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[Page 999 (continued)]

21.1. Introduction

We have studied fixed-size data structures such as one-dimensional arrays, two-dimensional arrays and structs. This chapter introduces dynamic data structures that grow and shrink during execution. Linked lists are collections of data items "lined up in a row"insertions and removals are made anywhere in a linked list. Stacks are important in compilers and operating systems: Insertions and removals are made only at one end of a stackits top. Queues represent waiting lines; insertions are made at the back (also referred to as the tail) of a queue and removals are made from the front (also referred to as the head) of a queue. Binary trees facilitate high-speed searching and sorting of data, efficient elimination of duplicate data items, representation of file system directories and compilation of expressions into machine language. These data structures have many other interesting applications.

We discuss several popular and important data structures and implement programs that create and manipulate them. We use classes, class templates, inheritance and composition to create and package these data structures for reusability and maintainability.

Studying this chapter is solid preparation for Chapter 23, Standard Template Library (STL). The STL is a major portion of the C++ Standard Library. The STL provides containers, iterators for traversing those containers and algorithms for processing the elements of those containers. You will see that the STL has taken each of the data structures we discuss in this chapter and packaged them into templatized classes. The STL code is carefully written to be portable, efficient and extensible. Once you understand the principles and construction of data structures as presented in this chapter, you will be able to make the best use of the prepackaged data structures, iterators and algorithms in the STL, a world-class set of reusable components.

The chapter examples are practical programs that you will be able to use in more advanced courses and in industry applications. The programs employ extensive pointer manipulation. The exercises include a rich collection of useful applications.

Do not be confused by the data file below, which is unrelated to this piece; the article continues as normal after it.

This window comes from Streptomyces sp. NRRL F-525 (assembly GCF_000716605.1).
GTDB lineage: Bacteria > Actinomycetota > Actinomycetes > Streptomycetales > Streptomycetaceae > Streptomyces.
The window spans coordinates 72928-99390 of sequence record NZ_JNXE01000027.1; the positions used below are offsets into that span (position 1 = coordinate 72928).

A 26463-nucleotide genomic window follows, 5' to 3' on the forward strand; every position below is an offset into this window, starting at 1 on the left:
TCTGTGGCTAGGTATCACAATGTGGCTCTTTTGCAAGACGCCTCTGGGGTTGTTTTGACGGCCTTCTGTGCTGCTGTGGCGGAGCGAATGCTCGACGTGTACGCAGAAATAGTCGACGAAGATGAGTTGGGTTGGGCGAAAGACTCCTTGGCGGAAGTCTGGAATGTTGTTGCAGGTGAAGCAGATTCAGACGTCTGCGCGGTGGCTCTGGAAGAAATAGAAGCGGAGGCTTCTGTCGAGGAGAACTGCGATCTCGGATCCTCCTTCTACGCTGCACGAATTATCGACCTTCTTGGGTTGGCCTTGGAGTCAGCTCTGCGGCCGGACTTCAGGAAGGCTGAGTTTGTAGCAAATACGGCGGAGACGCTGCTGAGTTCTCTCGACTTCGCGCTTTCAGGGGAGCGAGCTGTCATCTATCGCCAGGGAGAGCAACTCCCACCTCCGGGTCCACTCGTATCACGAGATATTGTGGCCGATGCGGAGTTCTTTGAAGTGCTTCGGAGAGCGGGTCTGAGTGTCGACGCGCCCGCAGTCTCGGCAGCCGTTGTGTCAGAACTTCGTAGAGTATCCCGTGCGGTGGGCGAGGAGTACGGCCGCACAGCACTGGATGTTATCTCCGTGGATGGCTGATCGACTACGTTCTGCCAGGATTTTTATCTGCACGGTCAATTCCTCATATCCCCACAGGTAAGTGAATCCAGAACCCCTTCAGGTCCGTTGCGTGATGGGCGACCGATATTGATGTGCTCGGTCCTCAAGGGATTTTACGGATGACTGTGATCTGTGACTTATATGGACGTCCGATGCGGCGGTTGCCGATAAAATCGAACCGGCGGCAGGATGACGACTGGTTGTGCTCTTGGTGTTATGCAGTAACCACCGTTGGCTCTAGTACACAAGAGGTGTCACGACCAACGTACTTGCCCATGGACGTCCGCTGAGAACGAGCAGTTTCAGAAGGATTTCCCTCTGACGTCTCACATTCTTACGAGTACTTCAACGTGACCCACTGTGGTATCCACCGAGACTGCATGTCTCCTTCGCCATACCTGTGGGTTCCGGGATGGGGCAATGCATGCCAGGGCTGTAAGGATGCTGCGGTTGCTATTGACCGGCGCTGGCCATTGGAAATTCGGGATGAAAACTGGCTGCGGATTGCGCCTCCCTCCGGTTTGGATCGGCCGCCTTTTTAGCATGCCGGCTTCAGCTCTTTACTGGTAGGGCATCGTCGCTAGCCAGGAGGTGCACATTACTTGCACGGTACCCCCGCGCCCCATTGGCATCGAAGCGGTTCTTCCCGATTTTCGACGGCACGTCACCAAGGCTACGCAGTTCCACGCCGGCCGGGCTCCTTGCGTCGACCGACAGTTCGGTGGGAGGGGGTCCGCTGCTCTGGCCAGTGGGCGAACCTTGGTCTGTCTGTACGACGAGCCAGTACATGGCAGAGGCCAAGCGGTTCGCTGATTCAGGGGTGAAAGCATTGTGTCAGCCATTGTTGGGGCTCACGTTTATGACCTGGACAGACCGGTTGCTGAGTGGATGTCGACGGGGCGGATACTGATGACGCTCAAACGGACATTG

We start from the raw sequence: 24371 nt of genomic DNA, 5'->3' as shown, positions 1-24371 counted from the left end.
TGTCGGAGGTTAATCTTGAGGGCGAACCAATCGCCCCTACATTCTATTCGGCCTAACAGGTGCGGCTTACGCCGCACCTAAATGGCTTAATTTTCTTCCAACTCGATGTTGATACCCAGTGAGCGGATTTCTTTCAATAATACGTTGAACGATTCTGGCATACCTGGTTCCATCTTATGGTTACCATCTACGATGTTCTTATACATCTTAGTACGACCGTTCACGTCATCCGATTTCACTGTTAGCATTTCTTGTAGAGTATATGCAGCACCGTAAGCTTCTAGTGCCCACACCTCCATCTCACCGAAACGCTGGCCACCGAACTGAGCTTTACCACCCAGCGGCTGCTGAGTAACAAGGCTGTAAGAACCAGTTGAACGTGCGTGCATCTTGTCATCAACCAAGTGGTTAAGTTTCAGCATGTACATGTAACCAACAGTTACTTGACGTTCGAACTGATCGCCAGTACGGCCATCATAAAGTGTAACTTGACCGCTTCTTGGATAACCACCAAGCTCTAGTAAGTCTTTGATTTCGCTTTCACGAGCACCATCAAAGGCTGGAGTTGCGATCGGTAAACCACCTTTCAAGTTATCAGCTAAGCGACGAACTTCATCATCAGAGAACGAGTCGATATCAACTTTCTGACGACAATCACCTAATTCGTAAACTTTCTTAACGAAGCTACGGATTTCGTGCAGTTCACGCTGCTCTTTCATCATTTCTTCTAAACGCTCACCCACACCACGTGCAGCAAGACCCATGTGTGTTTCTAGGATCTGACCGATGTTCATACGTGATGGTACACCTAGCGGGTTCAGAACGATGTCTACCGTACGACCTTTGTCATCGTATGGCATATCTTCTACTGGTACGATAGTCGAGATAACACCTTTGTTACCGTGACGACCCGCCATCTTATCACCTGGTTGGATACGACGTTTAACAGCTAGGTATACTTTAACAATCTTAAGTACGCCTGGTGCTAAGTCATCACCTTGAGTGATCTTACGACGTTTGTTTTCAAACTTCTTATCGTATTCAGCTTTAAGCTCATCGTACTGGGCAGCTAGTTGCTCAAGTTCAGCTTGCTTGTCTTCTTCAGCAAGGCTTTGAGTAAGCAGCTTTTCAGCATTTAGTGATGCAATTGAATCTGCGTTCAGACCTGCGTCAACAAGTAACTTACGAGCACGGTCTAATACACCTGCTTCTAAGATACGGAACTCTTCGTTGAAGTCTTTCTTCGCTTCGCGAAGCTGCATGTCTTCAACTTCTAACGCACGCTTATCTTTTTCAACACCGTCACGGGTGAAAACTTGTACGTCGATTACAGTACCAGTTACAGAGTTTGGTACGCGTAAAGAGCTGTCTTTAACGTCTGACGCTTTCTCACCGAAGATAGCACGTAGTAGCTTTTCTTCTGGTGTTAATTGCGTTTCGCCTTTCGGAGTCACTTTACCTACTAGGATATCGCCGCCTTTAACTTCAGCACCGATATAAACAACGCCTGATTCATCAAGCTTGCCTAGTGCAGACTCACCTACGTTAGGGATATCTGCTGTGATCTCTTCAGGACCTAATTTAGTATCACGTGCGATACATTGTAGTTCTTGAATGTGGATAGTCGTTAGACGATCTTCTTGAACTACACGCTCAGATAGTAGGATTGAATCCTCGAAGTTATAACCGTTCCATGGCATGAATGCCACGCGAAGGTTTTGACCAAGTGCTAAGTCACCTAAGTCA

We encourage you to attempt the major project described in the special section Building Your Own Compiler. You have been using a C++ compiler to translate your programs to machine language so that you could execute these programs on your computer. In this project, you will actually build your own compiler. It will read a file of statements written in a simple, yet powerful, high-level language similar to early versions of the popular language BASIC. Your compiler will translate these statements into a file of Simpletron Machine Language (SML) instructionsSML is the language you learned in the Chapter 8 special section, Building Your Own Computer. Your Simpletron Simulator program will then execute the SML program produced by your compiler! Implementing this project using an object-oriented approach will give you a wonderful opportunity to exercise most of what you have learned in this book. The special section carefully walks you through the specifications of the high-level language and describes the algorithms you will need to convert each type of high-level language statement into machine-language instructions. If you enjoy being challenged, you might attempt the many enhancements to both the compiler and the Simpletron Simulator suggested in this chapter's exercises.

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